There are many different varieties of basil:
- Sweet basil: The most widely grown, popular basil, renowned for its use in Italian dishes. Commonly sold dried in supermarkets. Has a licorice-clove flavor.
- Bush or Greek basil: Has a strong aroma but mild flavor, so it can be substituted for sweet basil. Forms a compact bush with small leaves and grows well in a pot.
- Thai basil: Has an anise-licorice flavor and is commonly used in Thai and Southeast Asian dishes.
- Cinnamon basil: Native to Mexico. Has a cinnamon-like flavor and scent. Commonly served with legumes or spicy, stir-fried vegetables.
- Lettuce basil: Features large, wrinkled, soft leaves with a licorice-like flavor. Works well in salads or tossed with tomatoes and olive oil.
Because basil is generally used in small quantities, the only substantial nutrient it provides is vitamin K. Because basil leaves are high in vitamin K, which helps blood clot, high intakes could interfere with blood-thinning drugs, such as warfarin.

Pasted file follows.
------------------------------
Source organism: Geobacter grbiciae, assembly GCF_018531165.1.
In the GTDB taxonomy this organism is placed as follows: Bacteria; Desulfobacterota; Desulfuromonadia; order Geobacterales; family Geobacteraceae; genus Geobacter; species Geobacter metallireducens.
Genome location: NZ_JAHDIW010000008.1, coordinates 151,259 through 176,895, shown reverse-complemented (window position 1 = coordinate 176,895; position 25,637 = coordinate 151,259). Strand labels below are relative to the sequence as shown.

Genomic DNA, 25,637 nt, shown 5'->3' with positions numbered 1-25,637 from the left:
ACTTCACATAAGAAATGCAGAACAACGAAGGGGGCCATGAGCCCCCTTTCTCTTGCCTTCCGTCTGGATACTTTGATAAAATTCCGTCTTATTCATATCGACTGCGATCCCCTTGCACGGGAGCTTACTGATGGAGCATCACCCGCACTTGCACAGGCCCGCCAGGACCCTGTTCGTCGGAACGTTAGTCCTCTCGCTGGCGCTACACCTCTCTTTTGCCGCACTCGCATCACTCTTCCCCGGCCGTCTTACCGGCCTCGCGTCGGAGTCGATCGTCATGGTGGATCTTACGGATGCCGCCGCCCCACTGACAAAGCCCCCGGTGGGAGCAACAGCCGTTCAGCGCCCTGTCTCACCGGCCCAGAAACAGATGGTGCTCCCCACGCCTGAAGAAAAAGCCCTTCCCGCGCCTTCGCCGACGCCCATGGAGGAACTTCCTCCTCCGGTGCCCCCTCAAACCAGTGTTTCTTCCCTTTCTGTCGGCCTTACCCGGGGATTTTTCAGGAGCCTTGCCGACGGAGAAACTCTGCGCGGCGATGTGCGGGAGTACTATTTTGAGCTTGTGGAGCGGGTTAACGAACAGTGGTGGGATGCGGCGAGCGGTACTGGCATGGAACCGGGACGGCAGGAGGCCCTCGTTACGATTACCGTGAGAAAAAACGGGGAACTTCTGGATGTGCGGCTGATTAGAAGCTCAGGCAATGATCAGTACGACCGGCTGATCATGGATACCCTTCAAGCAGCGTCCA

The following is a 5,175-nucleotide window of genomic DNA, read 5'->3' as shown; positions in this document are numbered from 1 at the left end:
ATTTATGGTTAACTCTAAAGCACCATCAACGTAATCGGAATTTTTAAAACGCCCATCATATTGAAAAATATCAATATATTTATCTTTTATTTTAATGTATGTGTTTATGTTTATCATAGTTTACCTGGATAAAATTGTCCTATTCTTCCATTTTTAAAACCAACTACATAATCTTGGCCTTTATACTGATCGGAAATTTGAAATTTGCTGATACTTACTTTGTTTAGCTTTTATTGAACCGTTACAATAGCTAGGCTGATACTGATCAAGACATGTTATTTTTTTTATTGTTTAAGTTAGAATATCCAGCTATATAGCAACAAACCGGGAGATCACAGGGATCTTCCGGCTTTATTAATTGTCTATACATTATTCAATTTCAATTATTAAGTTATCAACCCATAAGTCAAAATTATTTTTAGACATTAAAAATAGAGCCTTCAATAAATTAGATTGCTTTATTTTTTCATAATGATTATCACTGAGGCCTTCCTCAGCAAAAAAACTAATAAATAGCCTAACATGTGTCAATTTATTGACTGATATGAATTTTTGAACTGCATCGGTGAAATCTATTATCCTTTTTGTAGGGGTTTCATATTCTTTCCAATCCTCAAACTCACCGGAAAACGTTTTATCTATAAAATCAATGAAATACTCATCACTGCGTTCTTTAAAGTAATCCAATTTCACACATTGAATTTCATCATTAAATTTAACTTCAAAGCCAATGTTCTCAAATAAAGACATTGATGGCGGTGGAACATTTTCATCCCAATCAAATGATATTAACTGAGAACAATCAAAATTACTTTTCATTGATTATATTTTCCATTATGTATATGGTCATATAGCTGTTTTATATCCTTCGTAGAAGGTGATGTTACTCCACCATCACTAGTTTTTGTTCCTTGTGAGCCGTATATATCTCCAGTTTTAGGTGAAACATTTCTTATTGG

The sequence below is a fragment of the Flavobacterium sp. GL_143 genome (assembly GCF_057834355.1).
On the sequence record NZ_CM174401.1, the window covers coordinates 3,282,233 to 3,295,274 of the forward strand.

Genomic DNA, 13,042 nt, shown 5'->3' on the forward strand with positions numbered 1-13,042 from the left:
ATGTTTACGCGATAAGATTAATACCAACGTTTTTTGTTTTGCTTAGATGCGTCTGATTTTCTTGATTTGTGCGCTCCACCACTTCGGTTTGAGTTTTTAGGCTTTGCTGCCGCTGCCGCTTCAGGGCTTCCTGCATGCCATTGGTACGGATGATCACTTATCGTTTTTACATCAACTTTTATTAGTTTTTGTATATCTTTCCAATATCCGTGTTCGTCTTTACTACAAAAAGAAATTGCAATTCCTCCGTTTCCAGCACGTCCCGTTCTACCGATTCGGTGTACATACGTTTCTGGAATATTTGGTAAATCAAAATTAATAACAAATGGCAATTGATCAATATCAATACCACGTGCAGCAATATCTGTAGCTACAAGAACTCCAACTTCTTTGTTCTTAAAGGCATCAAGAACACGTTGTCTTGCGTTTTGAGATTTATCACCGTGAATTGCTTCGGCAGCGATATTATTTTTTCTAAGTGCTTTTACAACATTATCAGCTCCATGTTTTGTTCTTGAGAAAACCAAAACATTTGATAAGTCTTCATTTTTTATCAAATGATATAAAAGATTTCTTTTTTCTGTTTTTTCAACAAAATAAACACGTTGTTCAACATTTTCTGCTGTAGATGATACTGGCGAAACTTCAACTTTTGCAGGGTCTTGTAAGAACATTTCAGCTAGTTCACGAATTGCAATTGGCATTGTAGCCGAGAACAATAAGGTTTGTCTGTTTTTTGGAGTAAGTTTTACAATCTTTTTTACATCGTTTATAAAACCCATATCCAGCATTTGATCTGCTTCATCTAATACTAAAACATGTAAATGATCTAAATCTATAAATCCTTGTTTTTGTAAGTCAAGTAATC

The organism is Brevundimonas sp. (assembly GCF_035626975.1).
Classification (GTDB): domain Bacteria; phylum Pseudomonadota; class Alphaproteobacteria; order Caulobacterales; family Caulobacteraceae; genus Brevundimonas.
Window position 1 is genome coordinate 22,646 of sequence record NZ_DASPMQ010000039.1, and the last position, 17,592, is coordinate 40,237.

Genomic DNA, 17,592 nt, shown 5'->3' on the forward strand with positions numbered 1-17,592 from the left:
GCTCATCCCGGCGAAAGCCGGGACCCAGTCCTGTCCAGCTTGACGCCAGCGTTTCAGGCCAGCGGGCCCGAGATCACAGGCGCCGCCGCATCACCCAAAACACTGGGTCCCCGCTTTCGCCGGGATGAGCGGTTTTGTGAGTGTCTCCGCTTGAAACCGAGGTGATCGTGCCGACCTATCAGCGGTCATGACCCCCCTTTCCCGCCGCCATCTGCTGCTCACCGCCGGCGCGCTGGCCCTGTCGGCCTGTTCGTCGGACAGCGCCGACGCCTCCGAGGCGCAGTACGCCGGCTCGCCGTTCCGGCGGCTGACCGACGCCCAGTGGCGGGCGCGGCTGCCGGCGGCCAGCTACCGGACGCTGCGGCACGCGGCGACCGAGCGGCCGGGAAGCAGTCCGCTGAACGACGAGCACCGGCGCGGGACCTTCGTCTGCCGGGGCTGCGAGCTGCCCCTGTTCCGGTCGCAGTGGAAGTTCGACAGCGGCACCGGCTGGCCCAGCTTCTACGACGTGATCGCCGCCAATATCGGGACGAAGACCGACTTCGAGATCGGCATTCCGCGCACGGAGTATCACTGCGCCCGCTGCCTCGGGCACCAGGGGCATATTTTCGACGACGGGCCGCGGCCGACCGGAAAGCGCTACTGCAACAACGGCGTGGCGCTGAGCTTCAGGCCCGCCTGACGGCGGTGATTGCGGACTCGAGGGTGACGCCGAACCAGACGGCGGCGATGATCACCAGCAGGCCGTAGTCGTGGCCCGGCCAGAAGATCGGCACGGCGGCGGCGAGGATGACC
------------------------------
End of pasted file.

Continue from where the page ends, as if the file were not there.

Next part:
Preliminary studies suggest sweet basil may:
- Reduce memory loss associated with stress and aging
- Reduce depression related to chronic stress
- Reduce stroke damage and support recovery, whether given before or right after a stroke
- Improve fasting blood sugar, cholesterol and triglycerides
- Reduce blood pressure in people with hypertension
- Relax blood vessels and thin your blood, similar to aspirin
- Protect against aspirin’s damage to your gut, particularly preventing ulcers
- Prevent certain cancers, including of the breast, colon and pancreas
- Increase mental alertness when inhaled as aromatherapy
- Inhibit the growth of bacteria that cause dental decay
- Improve food safety, such as if integrated into food packaging by manufacturers
- Provide an alternative to antibiotics for infectious diseases, including combating antibiotic-resistant strains of bacteria
- Repel insects, such as mosquitos and ticks
The basil commonly used in supplements and herbal tea is holy basil, sometimes called tulsi. It is added to some Thai dishes because of its distinct flavor.
Holy basil has a long history of use for many ailments, including many of those listed above. When 60 people with type 2 diabetes took 250 mg of holy basil extract alongside a diabetes drug each day before breakfast and dinner for three months, they had an 18% decrease in average blood sugar compared to those only taking the drug. Avoid holy basil if you’re pregnant or trying to get pregnant. Animal studies suggest that holy basil supplements may negatively affect sperm and trigger contractions in pregnancy. Risks during breastfeeding are unknown.